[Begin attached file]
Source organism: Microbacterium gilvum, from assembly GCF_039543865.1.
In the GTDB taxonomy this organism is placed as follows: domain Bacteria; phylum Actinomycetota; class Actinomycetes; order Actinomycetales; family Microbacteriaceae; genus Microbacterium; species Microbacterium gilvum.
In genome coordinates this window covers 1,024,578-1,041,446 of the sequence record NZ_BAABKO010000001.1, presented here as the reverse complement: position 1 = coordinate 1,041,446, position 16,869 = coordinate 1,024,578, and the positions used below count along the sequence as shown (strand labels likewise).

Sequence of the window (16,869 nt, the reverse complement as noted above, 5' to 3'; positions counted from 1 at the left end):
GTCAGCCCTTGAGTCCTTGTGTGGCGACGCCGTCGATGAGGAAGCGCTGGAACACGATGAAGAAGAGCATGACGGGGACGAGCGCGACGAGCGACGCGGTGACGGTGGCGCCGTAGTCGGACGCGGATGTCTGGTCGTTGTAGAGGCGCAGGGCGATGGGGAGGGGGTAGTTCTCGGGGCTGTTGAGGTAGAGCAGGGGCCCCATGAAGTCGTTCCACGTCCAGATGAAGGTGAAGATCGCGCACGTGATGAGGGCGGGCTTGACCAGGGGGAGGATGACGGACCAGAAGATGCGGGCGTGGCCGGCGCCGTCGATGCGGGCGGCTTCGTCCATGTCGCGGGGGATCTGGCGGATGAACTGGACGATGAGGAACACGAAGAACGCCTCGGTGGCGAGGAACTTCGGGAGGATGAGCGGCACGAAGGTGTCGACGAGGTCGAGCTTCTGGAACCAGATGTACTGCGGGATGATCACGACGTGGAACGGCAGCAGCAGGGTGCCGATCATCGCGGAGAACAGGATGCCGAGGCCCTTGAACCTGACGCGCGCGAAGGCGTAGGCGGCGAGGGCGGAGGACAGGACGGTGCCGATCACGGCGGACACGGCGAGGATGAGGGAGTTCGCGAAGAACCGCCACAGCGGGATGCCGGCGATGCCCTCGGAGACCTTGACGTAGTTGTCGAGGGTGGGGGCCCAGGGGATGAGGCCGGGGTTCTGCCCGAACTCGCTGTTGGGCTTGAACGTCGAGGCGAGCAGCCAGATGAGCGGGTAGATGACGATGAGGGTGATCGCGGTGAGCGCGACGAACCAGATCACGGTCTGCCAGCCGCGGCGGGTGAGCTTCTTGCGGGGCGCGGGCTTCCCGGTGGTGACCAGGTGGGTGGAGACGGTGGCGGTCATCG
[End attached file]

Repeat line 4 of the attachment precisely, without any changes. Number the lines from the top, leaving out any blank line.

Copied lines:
Sequence of the window (16,869 nt, the reverse complement as noted above, 5' to 3'; positions counted from 1 at the left end):